Blog july – Global Talent Job Fair

By Jacek, Class of 2023

Seeking job opportunities and internships in Taiwan can be challenging even for local students, but it sure can be a stress to anyone looking for the right company to join. One of the best ways to directly learn about the local job market would be to join a job fair event. Today I would like to share a couple of insights and experiences related to job seeking and job fair participation.

2022 Taipei International Convention Center

On July 19th, 2022 in Taipei International Convention Center an event called Global Talent Job Fair took place. An event organized by ROC’s Ministry of Foreign Affairs, Taiwan External Trade Development Council, and 104 – Taiwan’s biggest workplace platform. This event was advertised specifically for International Students from Africa, and Central and Eastern Europe. As a result, I felt compelled to participate as a student coming from Poland, how did it turn out?

Blog july – Global Talent Job Fair

Learned from NYCU Office of international affairs

I learned about the event from the NYCU Office of international affairs Facebook page, a good source of information about upcoming events (link https://www.facebook.com/NYCUOIA). As stated in the posts description invitation was extended to International Students from Africa, Central, and Eastern Europe and in further description to Taiwanese students with related experiences. In preparation for the event, participants were asked to fill out the information surveys. It was conducted for several reasons. First, information such as a resume could be sent in advance to all participating companies, as well as submitting it specifically to 104’s survey would result in a one-two-one meeting with the company’s representative to evaluate the resume. Since I decided on joining the event early on, I wanted to make the most of this experience, not only did I apply to the companies to have better conversations with them on the fair’s floor, but I also scheduled my resume for review. What are my takeaways from that experience, you might ask? Not only none of the companies were prepared for conversations based on any of the resume submissions, but also the resume evaluation was reorganized after the start of the event and all slots for evaluation were already taken. My takeaway is to just prepare a CV for the specific job listing and not try to curate a resume just to show it for ‘expert’ evaluation – but that’s just an opinion.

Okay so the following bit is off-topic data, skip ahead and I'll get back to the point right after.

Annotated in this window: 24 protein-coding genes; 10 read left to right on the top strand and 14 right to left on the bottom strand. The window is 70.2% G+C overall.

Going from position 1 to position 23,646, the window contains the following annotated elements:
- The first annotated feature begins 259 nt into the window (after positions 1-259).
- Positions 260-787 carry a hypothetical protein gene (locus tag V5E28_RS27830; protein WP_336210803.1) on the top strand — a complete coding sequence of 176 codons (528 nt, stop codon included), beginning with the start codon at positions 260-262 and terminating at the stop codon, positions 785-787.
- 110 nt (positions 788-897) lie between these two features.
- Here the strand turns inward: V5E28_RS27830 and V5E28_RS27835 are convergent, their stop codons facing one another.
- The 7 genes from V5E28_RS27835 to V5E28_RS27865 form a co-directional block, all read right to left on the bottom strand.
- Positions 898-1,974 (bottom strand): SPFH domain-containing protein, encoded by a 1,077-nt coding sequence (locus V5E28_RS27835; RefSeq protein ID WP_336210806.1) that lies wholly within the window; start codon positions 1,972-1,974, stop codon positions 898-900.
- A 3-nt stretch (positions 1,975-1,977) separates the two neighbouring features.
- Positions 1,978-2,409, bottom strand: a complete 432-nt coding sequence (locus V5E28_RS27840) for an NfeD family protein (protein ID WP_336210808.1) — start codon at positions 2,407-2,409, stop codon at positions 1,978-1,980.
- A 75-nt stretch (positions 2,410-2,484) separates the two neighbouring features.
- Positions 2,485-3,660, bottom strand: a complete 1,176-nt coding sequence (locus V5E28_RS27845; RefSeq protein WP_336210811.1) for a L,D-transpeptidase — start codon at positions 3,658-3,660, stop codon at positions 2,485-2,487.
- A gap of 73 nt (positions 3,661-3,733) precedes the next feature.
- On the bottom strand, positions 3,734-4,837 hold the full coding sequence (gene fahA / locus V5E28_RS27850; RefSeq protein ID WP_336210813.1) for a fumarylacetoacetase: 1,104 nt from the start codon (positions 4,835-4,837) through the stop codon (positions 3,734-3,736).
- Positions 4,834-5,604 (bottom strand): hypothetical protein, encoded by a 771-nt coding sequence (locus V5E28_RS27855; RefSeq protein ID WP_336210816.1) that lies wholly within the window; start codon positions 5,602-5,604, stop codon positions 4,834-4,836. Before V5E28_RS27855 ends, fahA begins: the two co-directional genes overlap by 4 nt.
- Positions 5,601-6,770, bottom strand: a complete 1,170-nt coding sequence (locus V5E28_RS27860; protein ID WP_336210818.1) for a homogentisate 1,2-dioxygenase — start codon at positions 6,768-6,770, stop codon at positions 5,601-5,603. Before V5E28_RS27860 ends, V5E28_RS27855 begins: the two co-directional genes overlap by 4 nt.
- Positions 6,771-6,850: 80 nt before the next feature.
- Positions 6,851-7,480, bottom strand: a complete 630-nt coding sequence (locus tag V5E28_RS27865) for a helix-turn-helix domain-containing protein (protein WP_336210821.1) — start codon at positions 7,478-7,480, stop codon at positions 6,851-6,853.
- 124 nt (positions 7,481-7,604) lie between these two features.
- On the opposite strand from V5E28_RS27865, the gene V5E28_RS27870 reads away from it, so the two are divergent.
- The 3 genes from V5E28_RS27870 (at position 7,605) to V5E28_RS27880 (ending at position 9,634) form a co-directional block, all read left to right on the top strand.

Looking for a job

The fair floor was surrounded by tables with companies’ advertisements. The selection covered many different industries and a mix of products, but it showed what is a good example of how the Taiwanese workforce market thinks of non-English teaching foreigners looking for a job. I will not name specific companies, the reason being that the problems stated below are much more common and are not exclusive to the specific participants.

The last of ‘Surprises’ !!!

I spoke with representatives of more than 10 companies which was a majority participants. Here are my observations. First, companies advertising to the wrong audience. Even though job fair clearly described the participants demographics, still majority of companies offer only Chinese speaking jobs with no need for advertising to foreigners specifically. Second, companies in this market are notorious mislabeling the job positions. Please take a guess, what kind of job does the name “Field Intern for restaurants” indicate? If your answer was: waiter, congratulations. Predatory practice of giving minimal wage job in event for graduate foreign students fortunately did not meet with many interested participants. Third, even though this event was advertised to students, only 3 of 20 companies offered internships, all other positions were a full time offers. Taiwanese law only allows 20 hours of week during the semester for work, so the event was at best mislabeled, at worst prepared in complete negligence. For, I think it’s not specific to Taiwanese market, but years of experience in starting position are always a subject to be ridiculed. The last of ‘surprises’ was company posing as a big and recognizable brand, but it was in fact separate company that offered services to that bigger, better-known company. Job fare was a genuinely interesting learning experience. I urge awareness and mindfulness while talking to company representatives in this kind of event.


Disclaimer|The views expressed in the blogs do not necessarily reflect the views of the GMBA Program for endorsements.